In the past couple of months, there has been one report after another about food scandals in China. The most recent one was (if that’s possible) the most stomach-turning yet: meat from rats, foxes and minks was found to be packaged as mutton.
904 people have been arrested for “meat-related crimes,” China’s official Xinhua news agency reports:
Pork adulterated with clenbuterol, cooking oil recycled from leftovers in restaurant kitchens, pork from diseased pigs and toxic gelatin for medicine capsule production have all been found by police in recent years, with the latest case involving making fake mutton and beef from rat, fox and mink by adding chemicals.
Small wonder that in Hong Kong, which imports much of its food including vegetables and eggs from China, an organic foods movement has sprung up. The South China Morning Post reports that Hong Kong residents now consume some four tons of organic produce a day. That’s a mere drop in the bucket — 0.23 percent — of the 1,400 tons of produce eaten daily, but certainly a sign that people are willing to go out of their way find food that hasn’t been “treated” with substances one would rather not consume. There are now 400 organic farms in Hong Kong; ten years ago, there were only 20.
The food scandals in China also alert us all to the importance of seeking out vegetables, fruits and other foods that we can trace the origins of and that are grown locally, especially at a time when the U.S. imports about 20 percent of its food and is likely to start importing more.
Even though so much more of our food comes from far away, less and less of it is being inspected to ensure it is safe. The Food Safety Modernization Act was signed into law in 2011 with such concerns in mind, but Congress has yet to provide enough funds to the FDA to fully implement the law. The White House’s 2014 budget does call for an increase in the FDA’s funding, but “most money would come from fees that the food industry and Congress oppose,” says the New York Times.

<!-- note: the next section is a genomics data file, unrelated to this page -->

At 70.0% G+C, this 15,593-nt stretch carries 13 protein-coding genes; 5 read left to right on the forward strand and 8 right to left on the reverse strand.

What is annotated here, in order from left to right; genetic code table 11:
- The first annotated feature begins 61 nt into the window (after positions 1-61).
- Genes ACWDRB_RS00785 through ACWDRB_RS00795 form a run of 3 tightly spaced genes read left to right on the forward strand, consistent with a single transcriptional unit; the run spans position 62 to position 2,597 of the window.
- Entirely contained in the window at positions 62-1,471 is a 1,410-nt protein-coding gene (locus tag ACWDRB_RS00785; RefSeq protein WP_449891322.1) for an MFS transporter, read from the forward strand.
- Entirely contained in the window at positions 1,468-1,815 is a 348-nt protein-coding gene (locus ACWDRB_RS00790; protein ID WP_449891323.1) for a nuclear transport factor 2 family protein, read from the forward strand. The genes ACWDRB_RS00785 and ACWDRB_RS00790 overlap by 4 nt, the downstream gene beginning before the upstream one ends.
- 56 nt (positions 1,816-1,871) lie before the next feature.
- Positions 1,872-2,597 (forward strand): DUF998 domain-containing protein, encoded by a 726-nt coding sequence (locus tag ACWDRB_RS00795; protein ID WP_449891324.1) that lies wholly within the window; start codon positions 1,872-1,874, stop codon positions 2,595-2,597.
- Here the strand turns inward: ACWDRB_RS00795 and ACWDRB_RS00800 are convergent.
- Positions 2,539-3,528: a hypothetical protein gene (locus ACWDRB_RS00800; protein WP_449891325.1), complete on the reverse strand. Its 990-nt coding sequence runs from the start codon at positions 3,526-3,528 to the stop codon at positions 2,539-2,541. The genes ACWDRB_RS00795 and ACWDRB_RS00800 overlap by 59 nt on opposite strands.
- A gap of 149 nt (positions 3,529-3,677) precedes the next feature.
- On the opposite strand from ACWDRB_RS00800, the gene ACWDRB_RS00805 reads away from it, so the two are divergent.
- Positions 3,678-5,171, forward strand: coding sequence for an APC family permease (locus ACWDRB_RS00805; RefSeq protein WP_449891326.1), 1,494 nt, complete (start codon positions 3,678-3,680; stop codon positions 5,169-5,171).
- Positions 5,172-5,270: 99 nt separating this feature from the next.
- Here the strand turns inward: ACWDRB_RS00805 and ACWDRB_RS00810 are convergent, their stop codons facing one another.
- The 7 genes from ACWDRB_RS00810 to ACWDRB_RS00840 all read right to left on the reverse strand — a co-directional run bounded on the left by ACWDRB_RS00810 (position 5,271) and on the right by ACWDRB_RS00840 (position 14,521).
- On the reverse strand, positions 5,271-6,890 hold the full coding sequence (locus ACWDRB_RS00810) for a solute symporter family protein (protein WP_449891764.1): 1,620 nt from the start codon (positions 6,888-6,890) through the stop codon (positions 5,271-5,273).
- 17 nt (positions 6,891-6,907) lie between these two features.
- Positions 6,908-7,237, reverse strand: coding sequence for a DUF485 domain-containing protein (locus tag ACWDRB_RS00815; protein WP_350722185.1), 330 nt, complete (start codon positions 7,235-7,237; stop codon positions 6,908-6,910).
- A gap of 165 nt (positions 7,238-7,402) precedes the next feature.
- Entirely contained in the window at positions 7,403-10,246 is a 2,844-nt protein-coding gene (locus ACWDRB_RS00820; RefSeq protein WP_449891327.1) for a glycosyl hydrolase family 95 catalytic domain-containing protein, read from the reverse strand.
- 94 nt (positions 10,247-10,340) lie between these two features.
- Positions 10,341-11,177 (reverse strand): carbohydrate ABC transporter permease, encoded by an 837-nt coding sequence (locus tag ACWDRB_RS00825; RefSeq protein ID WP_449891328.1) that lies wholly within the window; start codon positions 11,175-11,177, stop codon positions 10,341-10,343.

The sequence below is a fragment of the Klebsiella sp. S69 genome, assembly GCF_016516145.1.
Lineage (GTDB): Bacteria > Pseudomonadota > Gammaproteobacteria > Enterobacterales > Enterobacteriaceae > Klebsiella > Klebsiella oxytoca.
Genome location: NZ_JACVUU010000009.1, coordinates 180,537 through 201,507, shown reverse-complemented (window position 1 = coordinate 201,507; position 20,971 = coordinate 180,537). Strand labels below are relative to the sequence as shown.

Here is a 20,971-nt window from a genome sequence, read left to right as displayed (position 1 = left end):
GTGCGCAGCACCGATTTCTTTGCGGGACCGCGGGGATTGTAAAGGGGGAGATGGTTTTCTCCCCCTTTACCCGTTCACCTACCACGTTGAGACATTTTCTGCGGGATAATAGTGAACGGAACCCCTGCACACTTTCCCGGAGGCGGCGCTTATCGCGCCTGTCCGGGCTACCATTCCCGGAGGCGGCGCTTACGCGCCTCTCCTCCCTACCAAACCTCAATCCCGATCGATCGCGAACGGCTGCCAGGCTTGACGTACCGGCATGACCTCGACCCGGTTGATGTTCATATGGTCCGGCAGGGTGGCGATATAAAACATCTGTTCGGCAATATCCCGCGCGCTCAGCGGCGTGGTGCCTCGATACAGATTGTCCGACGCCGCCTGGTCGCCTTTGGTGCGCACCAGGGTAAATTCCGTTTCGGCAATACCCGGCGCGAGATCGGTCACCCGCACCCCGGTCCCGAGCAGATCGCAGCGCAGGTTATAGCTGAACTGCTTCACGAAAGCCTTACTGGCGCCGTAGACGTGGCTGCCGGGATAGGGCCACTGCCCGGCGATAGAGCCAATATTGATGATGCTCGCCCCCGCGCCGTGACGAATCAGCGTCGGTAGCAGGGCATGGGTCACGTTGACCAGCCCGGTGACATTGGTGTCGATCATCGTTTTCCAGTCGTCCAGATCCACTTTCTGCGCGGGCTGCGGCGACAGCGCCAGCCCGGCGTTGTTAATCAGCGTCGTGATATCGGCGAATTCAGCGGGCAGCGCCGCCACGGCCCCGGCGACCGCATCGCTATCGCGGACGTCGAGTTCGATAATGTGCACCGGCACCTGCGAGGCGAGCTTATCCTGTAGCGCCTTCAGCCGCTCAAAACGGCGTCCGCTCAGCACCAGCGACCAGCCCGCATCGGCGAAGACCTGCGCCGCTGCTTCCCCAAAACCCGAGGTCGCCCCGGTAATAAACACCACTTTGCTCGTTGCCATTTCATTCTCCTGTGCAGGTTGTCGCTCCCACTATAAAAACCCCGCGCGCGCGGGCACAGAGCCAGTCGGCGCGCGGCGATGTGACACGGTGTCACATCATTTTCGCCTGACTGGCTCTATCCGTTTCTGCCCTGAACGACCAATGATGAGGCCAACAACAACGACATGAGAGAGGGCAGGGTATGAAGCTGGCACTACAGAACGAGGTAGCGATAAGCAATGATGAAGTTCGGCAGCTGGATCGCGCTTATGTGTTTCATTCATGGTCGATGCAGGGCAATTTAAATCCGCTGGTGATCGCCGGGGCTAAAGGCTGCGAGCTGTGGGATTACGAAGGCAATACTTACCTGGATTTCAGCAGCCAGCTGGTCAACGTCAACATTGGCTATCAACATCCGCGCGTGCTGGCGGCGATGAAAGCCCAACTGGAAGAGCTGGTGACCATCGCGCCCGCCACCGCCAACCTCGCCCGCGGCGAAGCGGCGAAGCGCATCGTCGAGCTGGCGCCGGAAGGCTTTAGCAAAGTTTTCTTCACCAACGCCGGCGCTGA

Four years ago, the FDA inspected food plants and safety programs in 32 countries. But last year, it only did so in ten countries. ”Thanks” to the sequester, the FDA will be able to perform even fewer inspections than it does currently, the New York Times underscores. Since 2010, the Agriculture Department’s foreign inspection budget has declined 18 percent. While it says it will be focusing on inspections in countries with a history of food safety problems, it will not be conducting annual inspections of every country that exports products to the U.S.
The sorts of food scandals (such as the discovery in 2008 that milk formula for babies was being “supplemented” with melamine) that seem to have become near-routine in China do not occur in the U.S. But we do hear plenty about outbreaks of food poisoning, including one in April in which at least 73 people in 19 states became sickened with salmonella from Mexican cucumbers.
Will it take a scare about our food supply like those occurring in China to alert Congress about why we really, really need to step up inspections of food that other countries export to the U.S.?
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